Mobility network modeling explains socioeconomic and racial inequality in COVID infection rates and informs reopening strategies
In this paper, we develop a model of COVID spread that uses dynamic mobility networks, derived from US cell phone data, to capture the hourly movements of millions of people from local neighborhoods (census block groups, or CBGs) to points of interest (POIs) such as restaurants, grocery stores, or religious establishments. Using these networks, we simulate COVID spread in 10 of the largest US cities, and show that even a relatively simple epidemiological model can accurately capture the COVID case trajectory despite dramatic changes in behavior due to the virus. Furthermore, by modeling detailed information about each POI, like visitor density and visit length, we can estimate the impacts of fine-grained reopening plans: we predict that a small minority of "superspreader" POIs account for a large majority of infections, that reopening some POI categories (like full-service restaurants) poses especially large risks, and that strategies restricting maximum occupancy at each POI are more effective than uniformly reducing mobility. Our models also predict higher infection rates among disadvantaged racial and socioeconomic groups solely from differences in mobility: disadvantaged groups have not been able to reduce mobility as sharply, and the POIs they visit (even within the same category) tend to be smaller, more crowded, and therefore more dangerous.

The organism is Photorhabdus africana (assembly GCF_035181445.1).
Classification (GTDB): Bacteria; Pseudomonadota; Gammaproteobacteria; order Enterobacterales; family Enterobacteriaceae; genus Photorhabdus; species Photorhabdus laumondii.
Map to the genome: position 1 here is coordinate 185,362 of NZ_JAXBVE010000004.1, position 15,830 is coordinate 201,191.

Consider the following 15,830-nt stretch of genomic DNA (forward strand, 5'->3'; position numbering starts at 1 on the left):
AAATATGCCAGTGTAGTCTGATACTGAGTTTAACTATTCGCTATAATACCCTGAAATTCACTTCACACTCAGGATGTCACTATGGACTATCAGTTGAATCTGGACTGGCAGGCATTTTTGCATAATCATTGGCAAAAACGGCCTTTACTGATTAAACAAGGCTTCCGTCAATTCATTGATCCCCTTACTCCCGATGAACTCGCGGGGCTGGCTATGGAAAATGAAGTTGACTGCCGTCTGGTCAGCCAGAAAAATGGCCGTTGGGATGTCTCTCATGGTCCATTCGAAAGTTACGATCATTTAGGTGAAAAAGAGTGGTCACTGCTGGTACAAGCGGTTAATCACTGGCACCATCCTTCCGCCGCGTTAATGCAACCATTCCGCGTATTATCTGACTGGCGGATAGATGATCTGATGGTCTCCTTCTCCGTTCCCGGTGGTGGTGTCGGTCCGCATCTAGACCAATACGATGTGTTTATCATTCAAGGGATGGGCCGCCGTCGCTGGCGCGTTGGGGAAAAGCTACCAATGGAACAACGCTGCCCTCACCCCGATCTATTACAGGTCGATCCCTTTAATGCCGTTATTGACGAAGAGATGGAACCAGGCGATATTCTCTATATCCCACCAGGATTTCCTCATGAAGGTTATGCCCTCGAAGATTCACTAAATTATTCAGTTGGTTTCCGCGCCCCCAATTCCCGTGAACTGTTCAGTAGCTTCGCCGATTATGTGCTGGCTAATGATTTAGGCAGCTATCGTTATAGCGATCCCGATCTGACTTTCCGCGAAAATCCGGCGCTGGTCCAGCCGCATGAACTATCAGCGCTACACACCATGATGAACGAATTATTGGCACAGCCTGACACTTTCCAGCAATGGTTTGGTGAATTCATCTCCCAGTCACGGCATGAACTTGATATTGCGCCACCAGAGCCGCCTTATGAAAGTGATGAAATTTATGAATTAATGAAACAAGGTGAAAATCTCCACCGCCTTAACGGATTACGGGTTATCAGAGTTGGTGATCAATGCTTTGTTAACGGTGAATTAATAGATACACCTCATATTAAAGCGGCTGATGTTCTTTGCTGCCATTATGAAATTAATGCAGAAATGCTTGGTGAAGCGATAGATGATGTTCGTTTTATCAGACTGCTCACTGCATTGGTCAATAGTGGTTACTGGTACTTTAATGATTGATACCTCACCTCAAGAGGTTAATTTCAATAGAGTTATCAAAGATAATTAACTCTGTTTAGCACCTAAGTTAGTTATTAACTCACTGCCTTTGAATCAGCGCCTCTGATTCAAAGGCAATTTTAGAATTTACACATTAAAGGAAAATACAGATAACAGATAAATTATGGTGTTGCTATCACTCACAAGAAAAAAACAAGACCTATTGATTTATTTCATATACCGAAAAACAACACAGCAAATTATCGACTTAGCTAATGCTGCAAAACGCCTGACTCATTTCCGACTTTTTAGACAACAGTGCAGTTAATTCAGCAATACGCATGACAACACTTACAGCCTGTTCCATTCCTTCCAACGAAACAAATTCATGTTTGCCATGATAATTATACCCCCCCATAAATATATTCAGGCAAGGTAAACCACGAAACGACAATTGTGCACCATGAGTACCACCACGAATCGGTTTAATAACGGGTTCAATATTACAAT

Emma Pierson is a senior researcher at Microsoft Research New England. She develops data science and machine learning methods to study two broad areas: inequality and healthcare. Most recently, Emma has been studying inequality in policing, pain, and COVID. Beginning in summer 2021, she will be an assistant professor of computer science at Cornell Tech. Previously, she was a computer science PhD student in Jure Leskovec’s lab at Stanford, supported by Hertz and NDSEG Fellowships. Before her PhD, she did a master’s in statistics at Oxford on a Rhodes Scholarship, and before that she spent a year as a data scientist at 23andMe and Coursera. Emma also likes to write for a general audience, and has written for The New York Times, FiveThirtyEight, The Atlantic, The Washington Post, Wired, Times Higher Education, and various other publications. Please see her personal website for more details on her work: